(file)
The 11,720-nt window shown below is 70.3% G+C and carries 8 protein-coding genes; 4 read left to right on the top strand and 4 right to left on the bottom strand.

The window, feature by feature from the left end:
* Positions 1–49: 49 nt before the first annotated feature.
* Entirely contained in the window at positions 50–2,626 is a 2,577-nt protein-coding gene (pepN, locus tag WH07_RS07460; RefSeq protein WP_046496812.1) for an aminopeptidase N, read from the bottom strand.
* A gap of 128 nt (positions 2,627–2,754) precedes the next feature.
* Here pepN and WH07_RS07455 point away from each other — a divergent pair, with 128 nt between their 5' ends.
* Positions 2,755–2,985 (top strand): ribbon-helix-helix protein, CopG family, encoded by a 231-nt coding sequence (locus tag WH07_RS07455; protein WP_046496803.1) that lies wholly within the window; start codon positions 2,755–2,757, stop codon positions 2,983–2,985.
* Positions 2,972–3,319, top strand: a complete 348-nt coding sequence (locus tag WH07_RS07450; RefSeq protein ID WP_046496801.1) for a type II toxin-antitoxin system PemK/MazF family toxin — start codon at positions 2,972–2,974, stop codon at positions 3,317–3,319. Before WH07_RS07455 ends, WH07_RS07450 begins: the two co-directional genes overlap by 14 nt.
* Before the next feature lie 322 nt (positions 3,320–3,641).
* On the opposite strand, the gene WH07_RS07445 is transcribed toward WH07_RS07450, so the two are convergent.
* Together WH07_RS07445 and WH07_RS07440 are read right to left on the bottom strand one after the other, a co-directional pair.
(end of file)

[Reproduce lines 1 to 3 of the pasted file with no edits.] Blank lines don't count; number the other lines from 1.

The 11,720-nt window shown below is 70.3% G+C and carries 8 protein-coding genes; 4 read left to right on the top strand and 4 right to left on the bottom strand.

The window, feature by feature from the left end:
* Positions 1–49: 49 nt before the first annotated feature.